Thee Commons. Photo by Alejandro Ohlmaier.
Long Beach Post contributor Jose Romero III recently interviewed the East Los Angeles-based Thee Commons ahead of their scheduled performance at Tropicalia Music & Taco Festival at the Queen Mary Park in Long Beach this Saturday, November 11. The group was voted Best Band in 2017 by LA Weekly.
The following Q&A is mostly with bandmates and brothers David and Rene Pacheco, the band’s frontman/guitarist and drummer, respectively. Their bassist Jose Rojas was busy driving the guys in their van from Seattle to their next tour stop, Portland.
Long Beach Post: What does your band name mean/where did it come from?
David Pacheco: Our band name stems from “the commons” which is the cultural and natural resources of a community being accessible to all members. There resources are not held privately, but in common between the people of a community. Our own version of this is our own utopian world where artists can come and share their ideas and digest ideas from others as well. It is a more philosophical and artistic approach.
What genre do you describe yourself as?
David: We are psychedelic cumbia punk. Definitely a different type of music and we came up with that ourselves. At first, people usually don’t understand what that means or how we even got that name, but once they see a show they get it. We have influences from all three of those main genres and feel that is what best represents our style.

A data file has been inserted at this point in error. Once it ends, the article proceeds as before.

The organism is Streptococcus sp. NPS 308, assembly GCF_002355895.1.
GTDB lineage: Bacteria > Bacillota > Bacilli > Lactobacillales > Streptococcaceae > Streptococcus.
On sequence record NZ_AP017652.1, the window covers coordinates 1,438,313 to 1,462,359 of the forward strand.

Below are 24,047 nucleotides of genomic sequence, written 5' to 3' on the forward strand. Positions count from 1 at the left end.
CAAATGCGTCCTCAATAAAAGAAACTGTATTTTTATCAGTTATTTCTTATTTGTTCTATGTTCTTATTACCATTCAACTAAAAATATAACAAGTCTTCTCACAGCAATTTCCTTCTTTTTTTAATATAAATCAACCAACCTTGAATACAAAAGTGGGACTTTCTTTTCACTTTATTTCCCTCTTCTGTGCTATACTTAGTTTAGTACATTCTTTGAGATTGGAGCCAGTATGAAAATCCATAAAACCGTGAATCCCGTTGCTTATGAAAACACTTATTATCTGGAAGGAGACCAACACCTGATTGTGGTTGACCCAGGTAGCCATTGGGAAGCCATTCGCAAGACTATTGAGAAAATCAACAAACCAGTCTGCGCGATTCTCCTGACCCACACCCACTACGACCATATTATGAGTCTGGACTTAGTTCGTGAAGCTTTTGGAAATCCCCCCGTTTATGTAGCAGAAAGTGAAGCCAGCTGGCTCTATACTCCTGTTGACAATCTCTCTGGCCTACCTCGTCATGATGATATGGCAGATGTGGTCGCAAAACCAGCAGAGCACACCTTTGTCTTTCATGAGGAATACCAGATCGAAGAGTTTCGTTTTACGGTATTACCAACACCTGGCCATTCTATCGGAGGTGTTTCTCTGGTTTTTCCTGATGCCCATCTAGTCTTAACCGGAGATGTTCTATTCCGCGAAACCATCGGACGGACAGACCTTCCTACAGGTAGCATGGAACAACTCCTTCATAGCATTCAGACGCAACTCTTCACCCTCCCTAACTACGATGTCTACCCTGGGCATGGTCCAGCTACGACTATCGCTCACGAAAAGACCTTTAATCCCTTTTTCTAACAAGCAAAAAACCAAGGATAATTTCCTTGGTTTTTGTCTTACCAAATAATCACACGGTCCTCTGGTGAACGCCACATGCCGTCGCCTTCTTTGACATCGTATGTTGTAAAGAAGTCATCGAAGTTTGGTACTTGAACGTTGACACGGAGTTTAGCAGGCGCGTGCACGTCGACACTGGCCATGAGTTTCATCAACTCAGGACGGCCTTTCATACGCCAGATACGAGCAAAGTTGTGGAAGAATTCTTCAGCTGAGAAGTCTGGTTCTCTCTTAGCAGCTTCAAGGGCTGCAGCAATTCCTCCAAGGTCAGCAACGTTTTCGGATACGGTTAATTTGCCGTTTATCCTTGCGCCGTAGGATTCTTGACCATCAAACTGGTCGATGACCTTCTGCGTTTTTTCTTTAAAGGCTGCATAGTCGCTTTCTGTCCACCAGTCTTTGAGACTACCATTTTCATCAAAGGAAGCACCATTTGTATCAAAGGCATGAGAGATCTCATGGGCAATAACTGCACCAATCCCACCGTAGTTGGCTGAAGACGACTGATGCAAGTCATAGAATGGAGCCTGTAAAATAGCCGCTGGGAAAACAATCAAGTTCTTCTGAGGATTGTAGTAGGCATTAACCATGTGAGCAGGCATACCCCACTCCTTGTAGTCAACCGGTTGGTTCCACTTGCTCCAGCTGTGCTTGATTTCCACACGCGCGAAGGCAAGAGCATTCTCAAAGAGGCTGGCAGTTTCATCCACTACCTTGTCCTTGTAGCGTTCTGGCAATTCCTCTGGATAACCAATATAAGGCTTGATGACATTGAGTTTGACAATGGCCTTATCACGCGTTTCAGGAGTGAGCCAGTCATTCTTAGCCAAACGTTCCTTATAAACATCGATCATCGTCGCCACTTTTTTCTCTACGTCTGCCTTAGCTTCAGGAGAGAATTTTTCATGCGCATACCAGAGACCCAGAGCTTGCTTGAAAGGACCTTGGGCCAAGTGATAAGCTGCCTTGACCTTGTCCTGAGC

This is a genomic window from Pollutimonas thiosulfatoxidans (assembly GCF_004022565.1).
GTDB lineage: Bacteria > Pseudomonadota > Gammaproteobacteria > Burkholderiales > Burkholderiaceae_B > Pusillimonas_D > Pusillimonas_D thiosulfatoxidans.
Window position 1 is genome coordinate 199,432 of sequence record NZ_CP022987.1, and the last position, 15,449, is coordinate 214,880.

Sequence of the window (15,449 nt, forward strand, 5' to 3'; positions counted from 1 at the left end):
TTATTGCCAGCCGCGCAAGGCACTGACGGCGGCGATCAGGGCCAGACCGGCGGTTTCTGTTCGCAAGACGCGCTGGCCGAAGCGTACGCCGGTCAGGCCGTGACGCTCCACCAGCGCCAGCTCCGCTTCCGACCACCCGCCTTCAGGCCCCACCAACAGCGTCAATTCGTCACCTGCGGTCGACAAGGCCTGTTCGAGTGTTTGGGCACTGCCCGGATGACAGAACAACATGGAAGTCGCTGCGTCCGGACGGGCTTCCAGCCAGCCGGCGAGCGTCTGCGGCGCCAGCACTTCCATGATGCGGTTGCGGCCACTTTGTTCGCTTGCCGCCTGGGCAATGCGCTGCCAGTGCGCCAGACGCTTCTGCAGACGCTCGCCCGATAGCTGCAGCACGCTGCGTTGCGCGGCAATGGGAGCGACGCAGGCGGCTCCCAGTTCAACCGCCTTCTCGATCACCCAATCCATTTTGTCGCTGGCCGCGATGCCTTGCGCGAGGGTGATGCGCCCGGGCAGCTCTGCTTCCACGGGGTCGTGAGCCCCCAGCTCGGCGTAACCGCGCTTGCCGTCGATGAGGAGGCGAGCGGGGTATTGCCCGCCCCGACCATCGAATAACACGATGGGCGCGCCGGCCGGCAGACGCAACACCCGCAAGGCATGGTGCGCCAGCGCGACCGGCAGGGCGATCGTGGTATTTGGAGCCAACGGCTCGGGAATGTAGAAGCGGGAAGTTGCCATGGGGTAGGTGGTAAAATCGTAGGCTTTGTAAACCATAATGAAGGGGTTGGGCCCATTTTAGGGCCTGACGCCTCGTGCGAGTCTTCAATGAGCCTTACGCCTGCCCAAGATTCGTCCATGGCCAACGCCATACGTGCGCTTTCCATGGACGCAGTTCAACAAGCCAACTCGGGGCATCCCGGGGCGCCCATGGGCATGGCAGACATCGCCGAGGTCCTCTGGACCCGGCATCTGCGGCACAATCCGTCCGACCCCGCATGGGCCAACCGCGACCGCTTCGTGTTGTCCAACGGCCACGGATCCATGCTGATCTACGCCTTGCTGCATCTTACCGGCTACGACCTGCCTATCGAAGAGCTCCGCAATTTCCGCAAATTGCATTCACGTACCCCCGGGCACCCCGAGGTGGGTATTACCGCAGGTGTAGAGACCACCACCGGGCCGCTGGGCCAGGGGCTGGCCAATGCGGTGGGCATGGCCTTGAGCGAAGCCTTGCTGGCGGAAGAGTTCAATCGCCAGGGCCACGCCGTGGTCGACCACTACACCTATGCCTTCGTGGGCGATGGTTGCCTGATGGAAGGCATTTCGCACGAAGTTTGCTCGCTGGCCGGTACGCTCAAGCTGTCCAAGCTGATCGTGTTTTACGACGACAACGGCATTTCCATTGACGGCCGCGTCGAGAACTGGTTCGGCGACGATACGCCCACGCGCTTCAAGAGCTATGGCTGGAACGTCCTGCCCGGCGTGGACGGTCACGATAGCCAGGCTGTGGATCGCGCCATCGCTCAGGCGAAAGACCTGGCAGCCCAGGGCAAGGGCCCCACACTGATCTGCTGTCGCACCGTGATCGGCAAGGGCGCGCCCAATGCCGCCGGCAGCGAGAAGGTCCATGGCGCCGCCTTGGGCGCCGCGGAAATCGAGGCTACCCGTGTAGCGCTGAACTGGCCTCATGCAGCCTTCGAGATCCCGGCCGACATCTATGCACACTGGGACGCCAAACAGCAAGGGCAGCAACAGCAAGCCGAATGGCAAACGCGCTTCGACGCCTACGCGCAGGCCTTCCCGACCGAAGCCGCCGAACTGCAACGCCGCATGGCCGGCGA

When did you start making music? How did you all meet?
David: Well, me and Rene are brothers and I met Jose at East Los Angeles Community College (ELAC).
Jose Rojas: I played in a norteña group, which is a Mexican band, and I met up with him and offered him my music talents.
David: He told me he played in an indie band which I thought was kind of similar to the music me and Rene were making style-wise. I was more interested in the norteña music though. He joined us two years ago and these past few years have definitely been the most successful for our band.
Do you all have any formal education in music?
David: Jose is studying music and is still in school currently and Rene got his degree in fine arts for animation. I have a Bachelor’s degree in English literature and I teach full-time at an alternative high school. It’s kind of like a charter school for at-risk youth. I was pursuing a Master’s in English literature, but I stopped that because I felt it lacked a lot of the creativity I wanted or thought was going to be there.
How does it feel being named LA Weekly’s best band in LA?
David: It doesn’t really feel like a big shock. We’ve been working so hard and trying to be the best musicians we possibly can be while putting on the best shows we can. It really just feels good to be recognized and accomplished.
Rene Pacheco: It’s a marker in the distance of our hard work, so to speak.
Any advice for upcoming artists or people who want to start making music?